US judge dismisses claim that sparked race to claim fugitive Guo Wengui’s luxury flat
New York is the ‘wrong jurisdiction’ to adjudicate the matter brought by hedge fund tied to Hong Kong’s Pacific Alliance Asia Opportunity Fund, judge decides
A New York judge dismissed a case brought against China’s fugitive tycoon Guo Wengui in the US state by a hedge fund linked to Hong Kong’s Pacific Alliance Investment Management Limited.
The case filed on behalf of Cayman Islands-based Pacific Alliance Asia Opportunity Fund LP, a unit of Pacific Alliance Investment, was thrown out on the grounds that New York is the wrong jurisdiction to adjudicate the matter. Pacific Alliance Asia was trying to lay claim to a US$78 million penthouse in Manhattan owned by a US entity controlled by Guo, triggering a race among other companies suing the Chinese billionaire to claim the property before it was sold.
“New York has no interest in deciding a dispute between a Hong Kong investment fund and a citizen of the People’s Republic of China with respect to a transaction covered by Hong Kong law relating to real estate in the PRC, notwithstanding that the defendant citizen of the PRC presently lives in New York,” ruled Justice Barry Ostrager of the Supreme Court of the State of New York.
“While the extent to which documents and witnesses relating to this case are located in Hong Kong is unclear, the transactions out of which the claim arises occurred primarily in a foreign jurisdiction and the circumstance that the defendant can be found here is insufficient to outweigh the burden on the New York courts to hear this case,” the ruling said.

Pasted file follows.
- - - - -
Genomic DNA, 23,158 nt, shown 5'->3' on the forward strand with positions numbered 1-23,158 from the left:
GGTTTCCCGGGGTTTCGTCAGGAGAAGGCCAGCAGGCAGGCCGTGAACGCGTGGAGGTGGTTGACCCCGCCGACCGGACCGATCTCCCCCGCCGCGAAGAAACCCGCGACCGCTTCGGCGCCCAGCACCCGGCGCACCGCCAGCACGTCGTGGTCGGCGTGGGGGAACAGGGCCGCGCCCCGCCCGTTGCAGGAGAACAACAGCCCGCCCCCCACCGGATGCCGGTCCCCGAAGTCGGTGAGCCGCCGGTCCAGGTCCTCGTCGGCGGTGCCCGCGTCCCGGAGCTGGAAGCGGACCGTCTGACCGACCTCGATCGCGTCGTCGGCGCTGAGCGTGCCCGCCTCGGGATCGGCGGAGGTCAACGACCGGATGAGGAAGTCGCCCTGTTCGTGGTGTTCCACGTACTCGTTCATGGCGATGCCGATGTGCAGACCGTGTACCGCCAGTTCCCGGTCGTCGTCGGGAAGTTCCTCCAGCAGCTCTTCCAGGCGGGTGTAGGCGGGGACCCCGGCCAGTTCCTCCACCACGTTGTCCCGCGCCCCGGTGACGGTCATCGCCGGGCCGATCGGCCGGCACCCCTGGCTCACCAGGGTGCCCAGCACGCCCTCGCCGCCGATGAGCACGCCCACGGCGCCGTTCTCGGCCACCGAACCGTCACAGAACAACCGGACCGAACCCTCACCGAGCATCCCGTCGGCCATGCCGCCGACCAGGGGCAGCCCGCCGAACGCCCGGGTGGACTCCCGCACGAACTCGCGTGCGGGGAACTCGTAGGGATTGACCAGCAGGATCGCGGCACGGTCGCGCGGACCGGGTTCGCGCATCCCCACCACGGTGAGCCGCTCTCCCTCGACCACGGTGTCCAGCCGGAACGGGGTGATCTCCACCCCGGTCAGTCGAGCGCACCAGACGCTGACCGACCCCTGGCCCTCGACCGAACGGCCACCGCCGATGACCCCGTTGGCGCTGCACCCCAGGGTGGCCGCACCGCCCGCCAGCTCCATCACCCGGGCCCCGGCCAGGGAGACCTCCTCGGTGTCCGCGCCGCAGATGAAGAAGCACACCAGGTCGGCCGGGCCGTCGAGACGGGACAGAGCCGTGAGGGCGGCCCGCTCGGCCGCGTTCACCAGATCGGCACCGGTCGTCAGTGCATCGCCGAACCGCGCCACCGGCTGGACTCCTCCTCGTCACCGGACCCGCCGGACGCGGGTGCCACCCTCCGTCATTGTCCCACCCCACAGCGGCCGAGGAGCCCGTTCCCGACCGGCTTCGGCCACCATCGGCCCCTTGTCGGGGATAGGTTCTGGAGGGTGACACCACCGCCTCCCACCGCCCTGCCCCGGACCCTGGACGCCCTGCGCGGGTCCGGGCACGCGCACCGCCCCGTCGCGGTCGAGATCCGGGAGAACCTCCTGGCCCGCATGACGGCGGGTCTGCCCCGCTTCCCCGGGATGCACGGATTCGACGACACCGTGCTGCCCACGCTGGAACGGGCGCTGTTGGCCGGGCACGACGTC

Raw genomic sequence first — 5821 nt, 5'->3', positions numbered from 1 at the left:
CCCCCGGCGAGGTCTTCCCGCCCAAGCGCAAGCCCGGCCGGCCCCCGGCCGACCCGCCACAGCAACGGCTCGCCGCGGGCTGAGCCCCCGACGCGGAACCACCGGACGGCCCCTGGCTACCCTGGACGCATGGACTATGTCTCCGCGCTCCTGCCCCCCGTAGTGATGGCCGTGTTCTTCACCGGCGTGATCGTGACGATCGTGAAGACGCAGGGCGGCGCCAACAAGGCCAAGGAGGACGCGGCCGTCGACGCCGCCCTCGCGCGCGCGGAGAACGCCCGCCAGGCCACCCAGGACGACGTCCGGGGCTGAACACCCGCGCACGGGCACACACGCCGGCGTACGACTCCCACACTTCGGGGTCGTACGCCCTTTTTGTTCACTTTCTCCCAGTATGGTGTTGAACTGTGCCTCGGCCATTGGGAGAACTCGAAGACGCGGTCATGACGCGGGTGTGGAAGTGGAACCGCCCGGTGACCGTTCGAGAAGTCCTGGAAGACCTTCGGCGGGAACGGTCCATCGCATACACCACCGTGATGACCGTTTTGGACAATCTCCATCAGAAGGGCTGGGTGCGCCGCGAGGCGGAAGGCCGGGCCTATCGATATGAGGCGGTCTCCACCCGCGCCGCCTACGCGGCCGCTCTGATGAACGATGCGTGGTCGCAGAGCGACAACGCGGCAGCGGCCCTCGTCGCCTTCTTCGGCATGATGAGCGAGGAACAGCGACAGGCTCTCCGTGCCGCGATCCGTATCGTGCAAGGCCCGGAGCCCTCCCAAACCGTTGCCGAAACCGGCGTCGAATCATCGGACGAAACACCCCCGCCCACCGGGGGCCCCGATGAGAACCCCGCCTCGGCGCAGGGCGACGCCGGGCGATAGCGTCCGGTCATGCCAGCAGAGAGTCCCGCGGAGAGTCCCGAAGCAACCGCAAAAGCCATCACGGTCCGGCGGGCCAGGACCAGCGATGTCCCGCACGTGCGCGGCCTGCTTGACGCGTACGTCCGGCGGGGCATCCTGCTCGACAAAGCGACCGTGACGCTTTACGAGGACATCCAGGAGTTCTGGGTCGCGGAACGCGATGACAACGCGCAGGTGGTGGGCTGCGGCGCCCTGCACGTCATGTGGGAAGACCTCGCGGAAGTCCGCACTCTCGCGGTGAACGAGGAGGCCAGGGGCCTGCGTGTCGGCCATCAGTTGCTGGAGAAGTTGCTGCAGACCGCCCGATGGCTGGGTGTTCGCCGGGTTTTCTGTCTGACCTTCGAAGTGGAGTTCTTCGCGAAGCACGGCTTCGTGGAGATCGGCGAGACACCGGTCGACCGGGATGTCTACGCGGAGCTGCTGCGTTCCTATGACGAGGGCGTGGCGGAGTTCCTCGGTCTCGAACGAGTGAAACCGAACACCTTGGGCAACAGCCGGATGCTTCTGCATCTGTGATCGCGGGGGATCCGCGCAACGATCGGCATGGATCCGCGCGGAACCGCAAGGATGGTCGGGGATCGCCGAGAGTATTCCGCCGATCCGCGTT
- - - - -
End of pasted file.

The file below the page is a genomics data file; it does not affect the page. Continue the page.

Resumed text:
The Pacific Alliance hedge fund sued to try to recover US$88 million of defaulted debts it claims it is owed by Guo. The fund also filed request for a prejudgment order of attachment on the flat in the exclusive Sherry-Netherland Hotel to ensure that proceeds from any sale of the property don’t leave the US. The hedge fund’s legal team includes Edward Moss and Stuart Sarnoff of O’Melveny&Myers LLP.
The hedge fund said Guo’s residence “is his only New York asset worth enough to substantially satisfy any judgment in this case,” according to an affidavit filed on the company’s behalf.
Despite sparking a rush among companies suing Guo in the US to claim the penthouse before it was sold, the apartment’s pricey US$78 million price tag represents just one twentieth of the claims that have piled up against Guo in New York state courts.
As of mid-August, total claims being pursued against the fugitive tycoon in New York State by mainland Chinese plaintiffs amounted to about US$5.3 billion.
The latest claim, worth US$3.7 billion, was to be lodged by Kevin Tung of the law firm Kevin Kerveng Tung PC. The lawyer has filed two other lawsuits since June on behalf of clients trying to find recourse in a New York court for assets they weren’t able to recover in China.
Built across the street from the southeast corner of Central Park at the height of the jazz age in the late 1920s, the Sherry-Netherland features gothic and Italian Renaissance revival detailing inside and out. The building’s cheapest hotel rooms go for $329 per night, according to the property’s website.
The property has been on the market for at least two years, according to a listing online real estate database company Zillow.
Josh Schiller of Boies Schiller Flexner LLP, which represented Guo in the Pacific Alliance case, said in an email to the South China Morning Post: “The court correctly ruled that parties cannot simply drag Mr. Kwok into the New York courts for cases that have no connection to this state.”
“Miles Kwok” is one of eight names used for Guo in the Pacific Alliance affidavit and other related legal documents filed in New York.